Many statistical fallacies, according to Huff, are rooted in the improper visual display of information. This can be in the form of misusing graph axis’ to display whatever perspective is the best at showing what you want to portray. Often when one wants do show a more dramatic increase, a graph may not start at 0, but instead another number that reduces the scale. For example, if we plot the monthly sales of a company from 0-24 in billions of dollars to only displaying 18-24 billion in the graph, the profit line looks to increase more sharply. Another visual deception tactic is to draw visuals out of scale. Such as in the case of a bar graph, if there are values for salaries in different countries at $30k and $60k, one bar should be exactly twice the size of the other. Using inaccurate scale to not the difference between values is an easy way to trick the human mind.
Applying the methods examined in How to Lie with Statistics to our course on Statistics and Experimental Design is quite easy. Many of the graphical forms of deceit are defeated by the graphical software such as Excel and Tableau. These tools make it difficult to intentionally show something out of scale, but a solid understanding of common graphing mistakes is still necessary.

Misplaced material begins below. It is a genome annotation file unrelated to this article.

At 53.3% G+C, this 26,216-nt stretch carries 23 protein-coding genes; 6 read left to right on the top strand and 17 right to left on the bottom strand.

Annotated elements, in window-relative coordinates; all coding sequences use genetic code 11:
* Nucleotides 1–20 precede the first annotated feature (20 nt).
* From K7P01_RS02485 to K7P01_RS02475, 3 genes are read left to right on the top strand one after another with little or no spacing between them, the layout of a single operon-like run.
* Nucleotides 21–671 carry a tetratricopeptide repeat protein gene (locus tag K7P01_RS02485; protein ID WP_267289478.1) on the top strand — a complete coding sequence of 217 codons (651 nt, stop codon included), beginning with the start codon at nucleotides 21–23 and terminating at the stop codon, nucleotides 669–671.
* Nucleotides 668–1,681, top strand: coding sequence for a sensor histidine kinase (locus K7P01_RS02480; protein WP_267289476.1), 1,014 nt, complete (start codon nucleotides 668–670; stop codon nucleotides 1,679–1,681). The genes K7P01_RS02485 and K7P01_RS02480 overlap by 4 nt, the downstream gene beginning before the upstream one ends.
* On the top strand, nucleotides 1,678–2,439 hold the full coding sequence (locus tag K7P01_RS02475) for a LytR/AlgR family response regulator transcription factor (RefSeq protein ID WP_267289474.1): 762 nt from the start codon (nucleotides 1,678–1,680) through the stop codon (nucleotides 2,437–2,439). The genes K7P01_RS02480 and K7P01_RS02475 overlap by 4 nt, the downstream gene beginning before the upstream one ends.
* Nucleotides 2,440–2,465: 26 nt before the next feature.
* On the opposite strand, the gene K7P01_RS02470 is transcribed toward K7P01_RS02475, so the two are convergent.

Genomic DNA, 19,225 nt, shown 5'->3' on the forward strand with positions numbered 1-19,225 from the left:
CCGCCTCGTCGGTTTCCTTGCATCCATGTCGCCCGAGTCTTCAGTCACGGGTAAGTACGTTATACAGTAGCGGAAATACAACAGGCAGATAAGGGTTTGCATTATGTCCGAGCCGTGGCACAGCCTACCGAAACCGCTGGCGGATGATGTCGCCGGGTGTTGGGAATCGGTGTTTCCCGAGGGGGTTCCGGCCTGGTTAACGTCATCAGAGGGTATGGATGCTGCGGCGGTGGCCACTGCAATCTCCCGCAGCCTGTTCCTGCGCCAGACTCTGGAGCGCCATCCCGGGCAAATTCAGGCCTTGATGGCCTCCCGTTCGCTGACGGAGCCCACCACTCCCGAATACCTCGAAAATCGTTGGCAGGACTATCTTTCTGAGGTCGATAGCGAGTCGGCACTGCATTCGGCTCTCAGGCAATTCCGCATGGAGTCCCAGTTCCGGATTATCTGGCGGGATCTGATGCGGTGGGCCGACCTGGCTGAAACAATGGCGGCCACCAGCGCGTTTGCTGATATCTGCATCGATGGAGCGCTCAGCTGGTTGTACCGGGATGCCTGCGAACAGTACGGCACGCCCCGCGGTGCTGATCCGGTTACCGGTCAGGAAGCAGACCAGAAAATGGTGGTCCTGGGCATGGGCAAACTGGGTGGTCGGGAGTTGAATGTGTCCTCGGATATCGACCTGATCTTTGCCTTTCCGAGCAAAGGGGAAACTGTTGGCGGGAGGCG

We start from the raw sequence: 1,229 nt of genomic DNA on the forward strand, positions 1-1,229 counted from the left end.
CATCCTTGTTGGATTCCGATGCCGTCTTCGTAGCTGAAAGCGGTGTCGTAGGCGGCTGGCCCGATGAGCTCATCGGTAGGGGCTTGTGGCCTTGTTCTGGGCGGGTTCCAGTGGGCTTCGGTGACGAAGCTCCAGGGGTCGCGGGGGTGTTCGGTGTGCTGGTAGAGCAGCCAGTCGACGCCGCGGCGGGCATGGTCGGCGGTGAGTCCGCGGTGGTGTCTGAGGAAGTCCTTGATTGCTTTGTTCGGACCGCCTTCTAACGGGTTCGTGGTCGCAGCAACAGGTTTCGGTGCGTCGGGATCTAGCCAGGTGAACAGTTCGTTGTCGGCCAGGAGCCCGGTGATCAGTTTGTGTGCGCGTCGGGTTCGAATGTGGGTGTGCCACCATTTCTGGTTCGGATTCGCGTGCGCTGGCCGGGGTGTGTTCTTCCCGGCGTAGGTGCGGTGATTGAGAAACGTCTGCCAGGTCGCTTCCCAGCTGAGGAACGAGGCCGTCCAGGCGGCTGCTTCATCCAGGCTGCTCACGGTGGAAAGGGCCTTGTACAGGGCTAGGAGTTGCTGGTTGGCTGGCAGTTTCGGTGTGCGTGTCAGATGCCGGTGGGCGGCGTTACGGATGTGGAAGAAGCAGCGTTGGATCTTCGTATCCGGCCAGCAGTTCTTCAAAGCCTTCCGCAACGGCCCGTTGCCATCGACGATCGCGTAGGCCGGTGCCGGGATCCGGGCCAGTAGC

One statistical test covered in this course that can be altered by a tactic described in the book is ANOVA or the Analysis of Variance test. The root of this test requires finding the means of two or more different distributions. Any statistical test can be inaccurate due to built-in bias as Chapter 1 suggests, however there are many more problems we can analyze. The biggest way to lie using an ANOVA test would be the improper use of the mean. While we understand we’re looking for a statistical mean in ANOVA if done by hand, it’s easy to improperly compute the median or mode in lieu of the correct mean. This is a tactic that can drastically change the results of an ANOVA test, despite most often the mean, median, and mode are close together.
In conclusion, How to Lie with Statistics gave plain-word descriptions of how graphs, misleading averages, and disproportionate charts can impact how people interpret statistics. Whether this is about a toothpaste brand performing 23% better than another or a recent study claiming drinking 7 cups of coffee is correlated to a longer life span, we need to be more skeptical with how people present numbers.